If you’re as old as me, you’ll remember Joseph and the Amazing Technicolor Dreamcoat from the early 1990s. Revived for the stage in 1991 after a 10 year absence, it was huge back then. Heartthrob of the day Jason Donovan starred in the lead role, followed by children’s television presenter (as he was then) Phillip Schofield. Any Dream Will Do gave Jason a number one singles chart, with the cast recording of the soundtrack also topping the album chart. I’m sure I wasn’t the only young teen playing the cassette continuously in her bedroom. At that point I’d never seen the show (I’ve watched it since), but I did perform a version of it with the local amateur dramatics group I was a member of, and it’s always been a show I have a real soft spot for.
Fast forward 26 (!) years, and the show is at Cardiff’s Wales Millennium Centre for the week and I couldn’t wait to take my eldest two children, Little Miss E, 7, and Little Man O, 5½, along to experience it for the first time.
Would it match up to my childhood memories? Would I be with happy with anyone in the lead role who wasn’t my first celeb crush Jason Donovan?! Absolutely. And then some. We loved, loved, loved it.
Originally written as a 15-minute show for a London school in 1968, Andrew Lloyd Webber and Tim Rice soon transformed Joseph into a full-scale musical, making it to the West End in 1973 and Broadway in 1982. It has enjoyed several revivals since, including one in 2007 which saw Lee Mead in the lead role, having been chosen on Lloyd Webber’s BBC television talent show Any Dream Will Do.
Bill Kenwright’s new touring production gives a fresh and modern twist to the musical. The staging is simple yet effective, it’s brilliantly funny at times (we loved the pop up sheep and the singing camel) and utterly engaging throughout. The show is two hours in length, including the interval, and other than one moment where the eyes on the huge Pharoah’s head light up red, there’s nothing scary, so it’s a great choice for a child’s first big stage musical. My kids also loved the choir of children singing on stage throughout.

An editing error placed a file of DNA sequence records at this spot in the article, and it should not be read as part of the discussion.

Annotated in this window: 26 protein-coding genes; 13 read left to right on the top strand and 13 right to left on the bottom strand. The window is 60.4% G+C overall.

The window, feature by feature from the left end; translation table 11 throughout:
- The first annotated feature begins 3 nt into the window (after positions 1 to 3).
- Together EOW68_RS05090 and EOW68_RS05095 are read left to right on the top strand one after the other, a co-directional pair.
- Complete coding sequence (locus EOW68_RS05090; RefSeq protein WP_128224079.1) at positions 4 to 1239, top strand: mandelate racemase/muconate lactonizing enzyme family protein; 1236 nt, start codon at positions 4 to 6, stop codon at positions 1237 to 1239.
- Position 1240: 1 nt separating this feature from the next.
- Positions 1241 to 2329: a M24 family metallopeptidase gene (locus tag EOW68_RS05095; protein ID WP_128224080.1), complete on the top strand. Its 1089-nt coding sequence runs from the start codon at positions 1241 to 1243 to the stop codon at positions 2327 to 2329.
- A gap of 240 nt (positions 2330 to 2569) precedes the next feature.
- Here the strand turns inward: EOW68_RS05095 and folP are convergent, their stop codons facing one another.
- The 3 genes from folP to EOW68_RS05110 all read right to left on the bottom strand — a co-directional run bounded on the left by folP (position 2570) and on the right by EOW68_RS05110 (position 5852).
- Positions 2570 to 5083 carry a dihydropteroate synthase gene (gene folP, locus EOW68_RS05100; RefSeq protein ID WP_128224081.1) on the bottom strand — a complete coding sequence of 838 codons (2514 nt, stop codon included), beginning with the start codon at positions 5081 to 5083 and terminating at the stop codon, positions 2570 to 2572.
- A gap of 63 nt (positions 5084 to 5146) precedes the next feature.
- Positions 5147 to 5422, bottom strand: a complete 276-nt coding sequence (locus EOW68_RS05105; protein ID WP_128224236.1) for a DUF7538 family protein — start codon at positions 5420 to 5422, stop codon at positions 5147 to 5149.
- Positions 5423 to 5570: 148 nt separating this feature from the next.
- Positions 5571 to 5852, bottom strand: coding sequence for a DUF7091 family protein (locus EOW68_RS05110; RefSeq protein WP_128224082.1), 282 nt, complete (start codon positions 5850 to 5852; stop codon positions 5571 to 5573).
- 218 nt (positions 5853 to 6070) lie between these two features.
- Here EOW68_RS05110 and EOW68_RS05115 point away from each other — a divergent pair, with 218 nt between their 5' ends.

The story is taken from the Biblical book of Genesis, and follows Joseph as his 11 brothers tire of him being their father’s favourite and sell him as a slave. His ability to depict the meanings of dreams eventually sees him become the Egyptian Pharoah’s second in command when he predicts a forthcoming famine and saves the nation. His starving brothers come to him to beg for food but as they don’t recognise him under his mask, he plays a trick on them to see if they have changed their wicked ways.
Joe McElderry of X-Factor fame stars as Joseph. The Stage – the esteemed newspaper for the acting industry – said in their five star review, “He may just be the best sung Joseph there’s been”. Which is amazing praise indeed for someone with only a couple of years of theatre under their belt. Joe certainly has plenty of stage presence and charisma, with great delivery on the comic moments and a sensitive tone in slower musical numbers such as Close Every Door. He spends much of the show in nothing but a loin cloth, which will no doubt please his many pop fans, who have ventured to the theatre because of him.
Britain’s Got Talent star Lucy Kay is the narrator. It’s a demanding role that sees her on stage throughout telling the story, and requires a good vocal range. She has a belter of a voice, directs the action well and my daughter in particular loved seeing a really strong female role in among all the men.
Ben James-Ellis is brilliant as Pharaoh. A semi-finalist in the aforementioned TV show Any Dream Will Do, Ben has since carved out a successful musical career. Pharoah is traditionally played as an Elvis-style character, and Ben is perfect in the role, complete with plenty of hip thrusting and uh-huhs in his musical number, Song of the King.
It didn’t take my children long to notice that the whole musical is sung. Unlike others they have seen there are no spoken words. I did worry this might make it harder for them to follow, but other than a few quick questions they didn’t seem to have any problems.
The only downside for me was the fact that I could have really done with a sing-a-long version of the show. I was very grateful for the closing medley of songs where the audience were up and dancing along to indulge.
Oh, and it won’t surprise you to hear I bought the soundtrack in the foyer on the way out and sang all the way home in the car. Thankfully my kids are young enough not to disown me for this.
Joseph and the Amazing Technicolor Dreamcoat is at Wales Millennium Centre until Saturday 13th May with performances at 2.30pm and 7.30pm on Wednesday and Thursday, 5pm and 8pm on Friday and 2pm, 5pm and 8pm on Saturday. The role of Joseph will be played by Michael Colbourne on the Thursday performances.
For tickets, call the box office on 029 2063 6464 or visit the website.
Thanks to Wales Millennium Centre for the review tickets for this performance.